HOUSTON – Gary Pettis recalled the scene with a laugh but, first and foremost, with pride.
It was in early September of the 2017 season when Pettis, the Astros’ third base coach since 2015, met his son, Dante and then the University of Washington’s chief receiver/returnee, for dinner on the Houston flight to Seattle.
“(People) recognized him and they went right by my side asking (for his autograph),” Pettis said on court Tuesday night before the Astros lost 6-2 to Atlanta in the first game of the World Series at Minute Maid Park.
Pettis, a five-time Golden Glove winner in his 11-year career in the majors, laughed again.
He said, “(You feel) proud. You’re amused.” “It was funny because he was like, ‘Man, I remember that was me. ”
Pettis, now 63, has a lot on his mind at the moment, as the Astros look to win their second World Championship title in five years (Houston won Wednesday night by Game 2, 7-2).
That’s not to say the longtime coach isn’t keeping an eye on his 26-year-old son, who has emerged as an offensive threat in the past two weeks, including last Sunday in the Giants’ 25-3 win over the Panthers. When he had five passes for 39 yards, including a 5-yard touchdown. He even completed a pass, 16 yards to quarterback Daniel Jones in an instrument play.
“I saw him throw the ball and I said, ‘Oh my God, that was the last thing I thought was going to happen in that play,'” Gary Pettis said, smiling again. Person.”
Watch Gary Pettis on Sunday at Minute Maid Park and watch the landing reception, even though he was in a hurry with the coaches meeting about to begin. He was briefly delayed as the landing first underwent a video review, which endorsed the result.
“Our meeting was about to begin when it happened,” Pettis said. Now they’re revising the play and I’m sitting there, ‘Hurry, I have to go to a meeting. ”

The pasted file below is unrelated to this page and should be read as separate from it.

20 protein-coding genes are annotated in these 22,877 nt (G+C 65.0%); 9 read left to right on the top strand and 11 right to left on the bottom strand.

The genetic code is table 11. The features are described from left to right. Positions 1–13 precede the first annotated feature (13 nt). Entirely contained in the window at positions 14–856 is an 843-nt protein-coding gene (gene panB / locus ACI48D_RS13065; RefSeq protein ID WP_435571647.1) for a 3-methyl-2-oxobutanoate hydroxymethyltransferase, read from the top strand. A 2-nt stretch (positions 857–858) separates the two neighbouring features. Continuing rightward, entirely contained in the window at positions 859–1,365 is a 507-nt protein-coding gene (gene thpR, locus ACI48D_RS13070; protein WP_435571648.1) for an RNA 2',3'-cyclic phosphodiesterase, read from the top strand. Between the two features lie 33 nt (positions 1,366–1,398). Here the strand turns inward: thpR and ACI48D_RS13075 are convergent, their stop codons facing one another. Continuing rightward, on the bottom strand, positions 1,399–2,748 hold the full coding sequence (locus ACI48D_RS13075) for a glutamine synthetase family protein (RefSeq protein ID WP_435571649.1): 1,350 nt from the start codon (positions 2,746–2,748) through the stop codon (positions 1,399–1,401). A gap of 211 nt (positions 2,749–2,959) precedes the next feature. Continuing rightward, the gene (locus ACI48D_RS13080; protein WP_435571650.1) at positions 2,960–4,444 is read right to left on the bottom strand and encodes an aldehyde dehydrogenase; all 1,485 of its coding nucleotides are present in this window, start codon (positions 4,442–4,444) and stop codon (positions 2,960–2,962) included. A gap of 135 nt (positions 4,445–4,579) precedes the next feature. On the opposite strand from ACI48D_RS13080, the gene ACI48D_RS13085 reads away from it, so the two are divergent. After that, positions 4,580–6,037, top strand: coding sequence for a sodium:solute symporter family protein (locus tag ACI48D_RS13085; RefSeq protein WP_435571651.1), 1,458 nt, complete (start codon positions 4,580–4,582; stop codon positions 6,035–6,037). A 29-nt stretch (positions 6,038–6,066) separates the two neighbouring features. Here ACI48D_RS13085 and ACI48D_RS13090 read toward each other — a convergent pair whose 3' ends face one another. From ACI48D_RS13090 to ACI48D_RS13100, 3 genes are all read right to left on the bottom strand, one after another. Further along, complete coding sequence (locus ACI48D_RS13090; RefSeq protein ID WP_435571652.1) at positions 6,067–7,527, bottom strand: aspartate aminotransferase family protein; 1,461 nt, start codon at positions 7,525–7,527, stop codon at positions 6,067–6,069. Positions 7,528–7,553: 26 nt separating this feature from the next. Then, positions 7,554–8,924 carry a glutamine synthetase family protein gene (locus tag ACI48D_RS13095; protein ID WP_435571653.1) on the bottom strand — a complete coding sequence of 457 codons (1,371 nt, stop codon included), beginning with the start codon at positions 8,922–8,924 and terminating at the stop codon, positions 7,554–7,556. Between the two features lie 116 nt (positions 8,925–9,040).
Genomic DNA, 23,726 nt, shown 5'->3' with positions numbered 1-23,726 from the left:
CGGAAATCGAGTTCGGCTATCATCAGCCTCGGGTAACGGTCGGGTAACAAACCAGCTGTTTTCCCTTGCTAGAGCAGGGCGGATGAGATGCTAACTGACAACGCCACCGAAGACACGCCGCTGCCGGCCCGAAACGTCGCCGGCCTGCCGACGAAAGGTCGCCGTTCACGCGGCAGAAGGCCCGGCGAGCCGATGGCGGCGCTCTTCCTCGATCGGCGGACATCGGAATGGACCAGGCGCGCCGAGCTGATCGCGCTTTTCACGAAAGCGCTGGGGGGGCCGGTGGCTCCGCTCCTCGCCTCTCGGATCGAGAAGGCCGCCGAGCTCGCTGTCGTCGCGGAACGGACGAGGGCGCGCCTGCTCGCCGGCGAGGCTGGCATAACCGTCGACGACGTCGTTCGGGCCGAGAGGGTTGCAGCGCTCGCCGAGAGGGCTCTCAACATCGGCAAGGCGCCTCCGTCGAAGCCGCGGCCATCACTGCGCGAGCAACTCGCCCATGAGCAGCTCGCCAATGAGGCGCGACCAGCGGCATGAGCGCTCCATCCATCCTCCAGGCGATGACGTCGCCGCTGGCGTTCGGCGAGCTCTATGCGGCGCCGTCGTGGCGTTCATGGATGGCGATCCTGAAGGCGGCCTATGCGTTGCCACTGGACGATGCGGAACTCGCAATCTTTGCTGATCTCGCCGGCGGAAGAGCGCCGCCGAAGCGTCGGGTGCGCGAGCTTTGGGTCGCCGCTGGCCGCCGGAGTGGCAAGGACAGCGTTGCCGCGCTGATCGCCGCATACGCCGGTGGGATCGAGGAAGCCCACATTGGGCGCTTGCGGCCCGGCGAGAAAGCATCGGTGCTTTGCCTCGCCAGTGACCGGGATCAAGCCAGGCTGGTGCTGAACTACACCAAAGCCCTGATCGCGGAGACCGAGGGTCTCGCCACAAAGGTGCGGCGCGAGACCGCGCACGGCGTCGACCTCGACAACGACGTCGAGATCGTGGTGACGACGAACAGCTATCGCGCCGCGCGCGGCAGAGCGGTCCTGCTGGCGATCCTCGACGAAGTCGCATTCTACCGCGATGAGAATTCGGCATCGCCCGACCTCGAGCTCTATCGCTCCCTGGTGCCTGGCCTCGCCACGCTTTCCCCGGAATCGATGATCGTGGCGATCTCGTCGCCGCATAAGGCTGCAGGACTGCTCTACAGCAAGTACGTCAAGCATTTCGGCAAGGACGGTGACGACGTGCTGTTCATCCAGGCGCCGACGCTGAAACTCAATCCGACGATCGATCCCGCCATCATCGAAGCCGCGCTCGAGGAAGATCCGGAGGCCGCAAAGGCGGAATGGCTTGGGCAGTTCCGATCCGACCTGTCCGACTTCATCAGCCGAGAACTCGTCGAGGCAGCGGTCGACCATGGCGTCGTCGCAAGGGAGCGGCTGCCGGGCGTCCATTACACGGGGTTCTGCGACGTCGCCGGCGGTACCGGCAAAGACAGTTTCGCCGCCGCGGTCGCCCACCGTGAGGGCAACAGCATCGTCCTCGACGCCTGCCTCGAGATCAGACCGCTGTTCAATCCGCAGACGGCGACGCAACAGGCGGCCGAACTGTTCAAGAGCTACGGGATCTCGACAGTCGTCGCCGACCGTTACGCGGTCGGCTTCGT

Although the past two weeks have been fruitful for Dante, this has not always been the case in his career.
Dante, who was selected in the second round of 49 players in 2018, had a promising start, collecting 27 passes for 467 yards and five touchdowns in his rookie season. But he suffered a knee injury late that year and was limited to 11 receptions for 109 yards and two touchdowns in 2019. He eventually ceded 49 players in early November 2020, and the Giants demanded him shortly thereafter. Pettis was released earlier this season and re-signed with the coaching staff.
That defeat wasn’t signed to be sure, but the coaching staff isn’t a target for any NFL player, let alone one who’s been drafted to a high standard like Betis, who was the unanimous first-team All-American in 2017 and is the record holder for the NCAA for his career. The kick returns the ball to land (9).
This season’s chance came only due to a slew of injuries that wiped out the Giants’ receiving corps.
“I think he’s very fortunate to have someone who has actually been through some of these kinds of situations,” Gary Pettis said of guiding his son into the ups and downs that a professional athlete can go through. “This was an area where I could definitely share some experience and (shed) some light on how these things happen sometimes. It’s really not an indication of how good a player is. So I was able to help him get through this, by telling him ‘Keep focused,’ Keep working. Your time will come.”
He later added, “I’m sure that upset him, but, to his credit, he kept working, and didn’t let him frustrate him. I think now we see the reward for the hard work he put in.”
Dante Pettis played a variety of sports while growing up – including baseball – but eventually found his role in football, which received his father’s full support.
“A lot of people would always ask me, ‘Why not play baseball? “Why didn’t you make it?” said Gary. “If you force your child to play a sport he probably doesn’t like – that doesn’t mean Dante didn’t like to play baseball because he did – but he found other interests in football, basketball, track… you should let Your son, when he gets to high school, does what he wants to do.”
Pettis smiled for the last time.
“He could catch up with baseball,” he said of Dante, “but he definitely could catch up with football.”
with Tom Rock